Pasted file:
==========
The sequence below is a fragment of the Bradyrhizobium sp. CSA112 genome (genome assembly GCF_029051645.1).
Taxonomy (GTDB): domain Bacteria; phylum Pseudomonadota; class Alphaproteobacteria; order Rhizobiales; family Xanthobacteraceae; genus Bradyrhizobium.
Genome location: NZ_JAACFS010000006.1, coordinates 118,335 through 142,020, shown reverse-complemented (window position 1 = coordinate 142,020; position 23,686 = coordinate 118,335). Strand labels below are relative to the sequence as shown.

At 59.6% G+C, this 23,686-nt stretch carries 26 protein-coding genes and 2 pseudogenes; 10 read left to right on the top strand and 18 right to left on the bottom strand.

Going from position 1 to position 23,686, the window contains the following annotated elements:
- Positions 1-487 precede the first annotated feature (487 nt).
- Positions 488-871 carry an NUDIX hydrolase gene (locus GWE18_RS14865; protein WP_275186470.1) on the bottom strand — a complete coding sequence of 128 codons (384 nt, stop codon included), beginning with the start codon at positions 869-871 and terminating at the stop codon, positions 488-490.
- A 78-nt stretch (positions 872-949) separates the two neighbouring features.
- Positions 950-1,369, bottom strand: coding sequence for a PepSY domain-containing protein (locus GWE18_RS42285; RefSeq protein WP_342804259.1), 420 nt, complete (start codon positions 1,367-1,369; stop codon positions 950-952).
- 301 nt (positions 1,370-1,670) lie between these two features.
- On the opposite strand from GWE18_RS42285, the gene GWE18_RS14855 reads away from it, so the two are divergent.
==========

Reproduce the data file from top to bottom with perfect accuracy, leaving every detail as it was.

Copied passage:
The sequence below is a fragment of the Bradyrhizobium sp. CSA112 genome (genome assembly GCF_029051645.1).
Taxonomy (GTDB): domain Bacteria; phylum Pseudomonadota; class Alphaproteobacteria; order Rhizobiales; family Xanthobacteraceae; genus Bradyrhizobium.
Genome location: NZ_JAACFS010000006.1, coordinates 118,335 through 142,020, shown reverse-complemented (window position 1 = coordinate 142,020; position 23,686 = coordinate 118,335). Strand labels below are relative to the sequence as shown.

At 59.6% G+C, this 23,686-nt stretch carries 26 protein-coding genes and 2 pseudogenes; 10 read left to right on the top strand and 18 right to left on the bottom strand.

Going from position 1 to position 23,686, the window contains the following annotated elements:
- Positions 1-487 precede the first annotated feature (487 nt).
- Positions 488-871 carry an NUDIX hydrolase gene (locus GWE18_RS14865; protein WP_275186470.1) on the bottom strand — a complete coding sequence of 128 codons (384 nt, stop codon included), beginning with the start codon at positions 869-871 and terminating at the stop codon, positions 488-490.
- A 78-nt stretch (positions 872-949) separates the two neighbouring features.
- Positions 950-1,369, bottom strand: coding sequence for a PepSY domain-containing protein (locus GWE18_RS42285; RefSeq protein WP_342804259.1), 420 nt, complete (start codon positions 1,367-1,369; stop codon positions 950-952).
- 301 nt (positions 1,370-1,670) lie between these two features.
- On the opposite strand from GWE18_RS42285, the gene GWE18_RS14855 reads away from it, so the two are divergent.